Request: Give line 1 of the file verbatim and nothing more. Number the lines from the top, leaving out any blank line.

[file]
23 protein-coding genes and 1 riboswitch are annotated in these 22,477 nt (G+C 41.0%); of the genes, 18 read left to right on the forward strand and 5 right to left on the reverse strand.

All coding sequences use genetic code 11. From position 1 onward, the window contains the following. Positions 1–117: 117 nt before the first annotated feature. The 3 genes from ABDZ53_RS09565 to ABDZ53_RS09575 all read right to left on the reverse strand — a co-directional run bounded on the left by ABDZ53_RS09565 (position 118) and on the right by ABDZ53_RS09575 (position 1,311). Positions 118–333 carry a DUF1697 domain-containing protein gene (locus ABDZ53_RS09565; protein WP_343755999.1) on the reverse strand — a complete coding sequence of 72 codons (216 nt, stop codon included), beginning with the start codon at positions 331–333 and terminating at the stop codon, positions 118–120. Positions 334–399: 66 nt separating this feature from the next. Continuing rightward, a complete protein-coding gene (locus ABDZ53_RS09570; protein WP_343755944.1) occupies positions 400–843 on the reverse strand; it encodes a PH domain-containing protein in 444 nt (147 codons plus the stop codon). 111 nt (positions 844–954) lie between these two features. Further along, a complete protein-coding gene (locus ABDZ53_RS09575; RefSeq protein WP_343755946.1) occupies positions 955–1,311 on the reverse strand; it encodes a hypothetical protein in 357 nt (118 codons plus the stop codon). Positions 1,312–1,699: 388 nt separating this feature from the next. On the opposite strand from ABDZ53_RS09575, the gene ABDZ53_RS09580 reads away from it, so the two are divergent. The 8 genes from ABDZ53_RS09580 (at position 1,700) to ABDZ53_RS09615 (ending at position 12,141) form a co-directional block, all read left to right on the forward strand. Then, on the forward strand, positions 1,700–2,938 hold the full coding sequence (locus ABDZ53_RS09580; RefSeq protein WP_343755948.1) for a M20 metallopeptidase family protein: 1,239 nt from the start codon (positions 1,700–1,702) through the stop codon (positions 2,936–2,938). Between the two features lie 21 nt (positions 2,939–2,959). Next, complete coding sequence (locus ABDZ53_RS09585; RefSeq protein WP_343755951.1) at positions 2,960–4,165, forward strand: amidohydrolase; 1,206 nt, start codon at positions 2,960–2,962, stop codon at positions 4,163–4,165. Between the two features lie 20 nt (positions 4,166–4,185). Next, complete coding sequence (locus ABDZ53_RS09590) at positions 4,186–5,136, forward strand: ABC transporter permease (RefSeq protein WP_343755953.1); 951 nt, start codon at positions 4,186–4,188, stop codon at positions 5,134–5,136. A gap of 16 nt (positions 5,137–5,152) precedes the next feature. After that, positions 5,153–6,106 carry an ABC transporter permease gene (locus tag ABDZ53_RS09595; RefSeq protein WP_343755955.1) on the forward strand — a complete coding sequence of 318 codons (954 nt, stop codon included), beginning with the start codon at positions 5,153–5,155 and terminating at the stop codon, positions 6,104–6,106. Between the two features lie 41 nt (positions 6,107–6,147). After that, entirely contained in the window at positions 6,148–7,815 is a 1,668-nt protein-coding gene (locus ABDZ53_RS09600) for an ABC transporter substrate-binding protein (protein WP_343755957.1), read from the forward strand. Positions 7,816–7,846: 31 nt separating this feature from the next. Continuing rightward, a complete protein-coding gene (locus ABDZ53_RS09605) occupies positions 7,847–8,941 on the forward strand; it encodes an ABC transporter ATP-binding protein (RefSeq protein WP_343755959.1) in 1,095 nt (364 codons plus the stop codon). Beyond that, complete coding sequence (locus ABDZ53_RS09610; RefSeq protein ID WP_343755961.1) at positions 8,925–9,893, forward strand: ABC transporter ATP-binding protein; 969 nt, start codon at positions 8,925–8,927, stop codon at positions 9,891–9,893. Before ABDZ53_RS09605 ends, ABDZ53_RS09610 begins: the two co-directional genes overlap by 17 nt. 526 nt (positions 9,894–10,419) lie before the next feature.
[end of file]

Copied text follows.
23 protein-coding genes and 1 riboswitch are annotated in these 22,477 nt (G+C 41.0%); of the genes, 18 read left to right on the forward strand and 5 right to left on the reverse strand.